How to reduce the risk of cyber attacks?

TUIVNN

20-Dec-20

Cyber criminals and hackers most of the time target the weakest link in the security chain; which is human. Organizations can put lot of gizmos at the perimeter and internal network such as Next Generation Firewall, Intrusion Detection/Prevention Systems, Threat Intelligence, Security Incident & Event Management, Data Loss Prevention, etc. but do very little to protect the weakest link. Providing an annual training and expecting the end user to memorize those and not fall victim to phishing attacks is too much an expectation. Understanding the phishing technique and not fall victim to it may be somewhat easy for IT professionals but what about the other departments such as sales, marketing, human resource, procurement, finance, etc. It is difficult for them to understand the technical details; in a similar way understanding their lingo by a technical professional. How much an IT professional will make out of the words such as conversion ratio, direct marketing, Ex parte, Pro Se, etc?

In a recent study on cyber security, the Federal Bureau of Investigation (FBI) estimated a $3.5 Billion loss due to email scams. Hackers and adversaries are making more and more use of the email as a medium to get inside the organization’s network. Emails are being used as a mechanism to deliver the malicious software on a user machines (malware, backdoor, rootkit, Trojan, etc.). Hackers will deceive the users in clicking links to deploy the malicious software and the email content and intended recipient is thoroughly researched. Adversaries also send URLs which redirect the users to a look-alike site and if a user falls in the trap and enters the login credentials, the hackers get hold of it to carry malicious activities.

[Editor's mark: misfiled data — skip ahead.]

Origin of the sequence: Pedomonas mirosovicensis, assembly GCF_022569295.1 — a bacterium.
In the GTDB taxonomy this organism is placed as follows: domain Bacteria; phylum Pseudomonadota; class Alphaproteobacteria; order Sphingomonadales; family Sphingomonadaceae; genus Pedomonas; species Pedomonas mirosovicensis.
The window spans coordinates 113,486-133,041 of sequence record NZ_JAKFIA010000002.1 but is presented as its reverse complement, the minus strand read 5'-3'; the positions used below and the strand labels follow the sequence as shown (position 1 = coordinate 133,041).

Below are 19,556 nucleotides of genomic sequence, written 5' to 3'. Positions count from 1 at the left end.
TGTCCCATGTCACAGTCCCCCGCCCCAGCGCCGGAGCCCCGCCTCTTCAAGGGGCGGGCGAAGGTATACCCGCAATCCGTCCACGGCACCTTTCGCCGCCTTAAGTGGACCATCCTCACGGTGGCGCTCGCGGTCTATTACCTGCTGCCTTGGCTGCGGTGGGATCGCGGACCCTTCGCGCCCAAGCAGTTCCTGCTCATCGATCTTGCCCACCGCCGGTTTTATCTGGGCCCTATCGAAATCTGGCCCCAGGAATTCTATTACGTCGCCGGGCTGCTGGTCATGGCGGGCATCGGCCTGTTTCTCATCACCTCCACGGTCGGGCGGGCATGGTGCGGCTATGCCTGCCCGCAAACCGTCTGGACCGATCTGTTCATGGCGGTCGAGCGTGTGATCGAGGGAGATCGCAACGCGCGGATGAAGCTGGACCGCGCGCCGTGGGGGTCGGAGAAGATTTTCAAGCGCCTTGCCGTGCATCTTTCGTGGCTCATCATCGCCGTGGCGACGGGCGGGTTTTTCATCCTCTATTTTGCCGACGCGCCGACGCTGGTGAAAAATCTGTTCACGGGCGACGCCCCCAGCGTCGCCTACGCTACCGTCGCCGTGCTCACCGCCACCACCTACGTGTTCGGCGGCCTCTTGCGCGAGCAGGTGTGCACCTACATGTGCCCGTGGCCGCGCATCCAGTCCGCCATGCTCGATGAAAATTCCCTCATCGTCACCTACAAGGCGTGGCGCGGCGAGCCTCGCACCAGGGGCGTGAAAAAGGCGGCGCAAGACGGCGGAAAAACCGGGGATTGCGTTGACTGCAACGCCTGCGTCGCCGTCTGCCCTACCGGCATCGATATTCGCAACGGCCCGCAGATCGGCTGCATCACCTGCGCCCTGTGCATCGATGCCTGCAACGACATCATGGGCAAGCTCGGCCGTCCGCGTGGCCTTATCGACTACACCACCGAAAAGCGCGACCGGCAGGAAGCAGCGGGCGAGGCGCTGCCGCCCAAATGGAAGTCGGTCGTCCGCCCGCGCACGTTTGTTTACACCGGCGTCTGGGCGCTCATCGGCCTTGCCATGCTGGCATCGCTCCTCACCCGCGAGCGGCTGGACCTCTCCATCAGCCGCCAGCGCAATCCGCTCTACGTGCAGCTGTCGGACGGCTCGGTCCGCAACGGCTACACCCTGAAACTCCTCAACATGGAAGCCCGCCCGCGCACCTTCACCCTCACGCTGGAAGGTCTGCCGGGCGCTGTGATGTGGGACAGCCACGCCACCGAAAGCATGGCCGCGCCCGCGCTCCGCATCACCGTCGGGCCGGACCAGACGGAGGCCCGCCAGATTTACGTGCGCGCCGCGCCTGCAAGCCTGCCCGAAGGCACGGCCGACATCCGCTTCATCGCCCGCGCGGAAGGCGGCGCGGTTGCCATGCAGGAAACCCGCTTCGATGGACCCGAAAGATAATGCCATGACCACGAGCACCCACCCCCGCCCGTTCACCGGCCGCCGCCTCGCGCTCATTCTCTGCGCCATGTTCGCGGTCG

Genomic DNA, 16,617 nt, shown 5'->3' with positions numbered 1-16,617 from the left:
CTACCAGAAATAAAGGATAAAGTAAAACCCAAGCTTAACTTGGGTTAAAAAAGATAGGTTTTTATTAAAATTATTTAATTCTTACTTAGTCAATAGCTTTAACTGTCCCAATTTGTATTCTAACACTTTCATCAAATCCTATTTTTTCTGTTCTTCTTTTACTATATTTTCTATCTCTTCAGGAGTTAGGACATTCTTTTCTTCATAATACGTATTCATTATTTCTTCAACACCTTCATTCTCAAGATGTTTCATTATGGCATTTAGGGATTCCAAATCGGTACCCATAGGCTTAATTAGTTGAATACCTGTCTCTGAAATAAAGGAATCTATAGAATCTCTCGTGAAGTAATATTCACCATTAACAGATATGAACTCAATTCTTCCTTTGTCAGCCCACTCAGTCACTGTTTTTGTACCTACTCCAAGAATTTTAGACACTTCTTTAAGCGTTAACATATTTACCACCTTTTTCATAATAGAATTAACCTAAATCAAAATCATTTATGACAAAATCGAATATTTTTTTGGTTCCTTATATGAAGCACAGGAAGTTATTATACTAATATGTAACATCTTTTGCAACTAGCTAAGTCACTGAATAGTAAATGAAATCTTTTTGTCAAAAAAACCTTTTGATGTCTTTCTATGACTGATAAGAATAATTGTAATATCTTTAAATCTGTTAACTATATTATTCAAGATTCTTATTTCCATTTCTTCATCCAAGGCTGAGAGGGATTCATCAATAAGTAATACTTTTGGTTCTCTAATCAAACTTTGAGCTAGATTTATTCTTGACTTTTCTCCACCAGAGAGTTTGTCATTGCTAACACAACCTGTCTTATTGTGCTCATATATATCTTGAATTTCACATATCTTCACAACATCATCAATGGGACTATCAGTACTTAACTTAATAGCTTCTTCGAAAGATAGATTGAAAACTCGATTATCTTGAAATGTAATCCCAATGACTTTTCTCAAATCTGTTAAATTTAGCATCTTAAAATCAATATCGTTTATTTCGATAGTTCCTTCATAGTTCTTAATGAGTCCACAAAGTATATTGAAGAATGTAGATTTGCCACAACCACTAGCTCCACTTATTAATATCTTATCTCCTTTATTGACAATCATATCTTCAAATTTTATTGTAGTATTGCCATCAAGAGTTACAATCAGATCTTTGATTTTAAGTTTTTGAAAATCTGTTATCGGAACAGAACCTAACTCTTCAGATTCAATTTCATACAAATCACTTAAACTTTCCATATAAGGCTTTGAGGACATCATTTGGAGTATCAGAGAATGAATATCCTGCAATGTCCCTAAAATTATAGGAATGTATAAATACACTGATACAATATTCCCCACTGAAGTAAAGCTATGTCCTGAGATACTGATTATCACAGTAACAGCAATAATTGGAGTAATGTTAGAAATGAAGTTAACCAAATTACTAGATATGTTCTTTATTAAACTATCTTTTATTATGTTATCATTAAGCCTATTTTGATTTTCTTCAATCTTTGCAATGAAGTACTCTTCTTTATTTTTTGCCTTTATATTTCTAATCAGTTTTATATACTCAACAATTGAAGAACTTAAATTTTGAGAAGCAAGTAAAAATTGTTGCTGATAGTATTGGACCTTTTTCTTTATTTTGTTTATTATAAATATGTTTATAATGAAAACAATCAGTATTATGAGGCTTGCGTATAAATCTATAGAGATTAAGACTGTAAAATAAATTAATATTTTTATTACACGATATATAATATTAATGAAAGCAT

Adversaries can also direct users to the websites which are infected by malware and once a user visits the infected website, the malware get deployed on the user’s work station (drive by download). In many cases the intent is not to deploy any malware but to trick the action upon things the way the adversaries requires, like requesting a targeted user in finance department to change the account details of the vendor for making the payments. In these cases, an adversary will forge the email id of the sender to be displayed as it appears to come from a legitimate sender. However, the reply-to field will be a spoofed domain. If the user does not check the reply-to, the details will land up in the hands of the adversary.

Most of the organizations spend billions of dollars annually to secure the infrastructure and environment, but they spend nothing or very little to protect the weakest link – ‘the human’. A simple targeted link is all it takes to trick the human mind, rendering the technical protection ineffective. In fact, 67% of the cyber security incidents started with phishing emails. Also the recent studies have shown that the effectiveness of the antivirus products in detecting the malware has reduced to around 43%. One of the best controls to prevent or at least reduce the chances of such cyber security incidents are to ‘phish your own users’. In the fast and dynamically changing cyber security world, it is equally important to conduct phishing exercises on your own users like doing internal and external penetration testing which is done to secure organization’s infrastructure.

Cyber criminals and hackers most of the time target the weakest link in the security chain; which is human. Organizations can put lot of gizmos at the perimeter and internal network such as Next Generation Firewall, Intrusion Detection/Prevention Systems, Threat Intelligence, Security Incident & Event Management, Data Loss Prevention, etc. but do very little to protect the weakest link. Providing an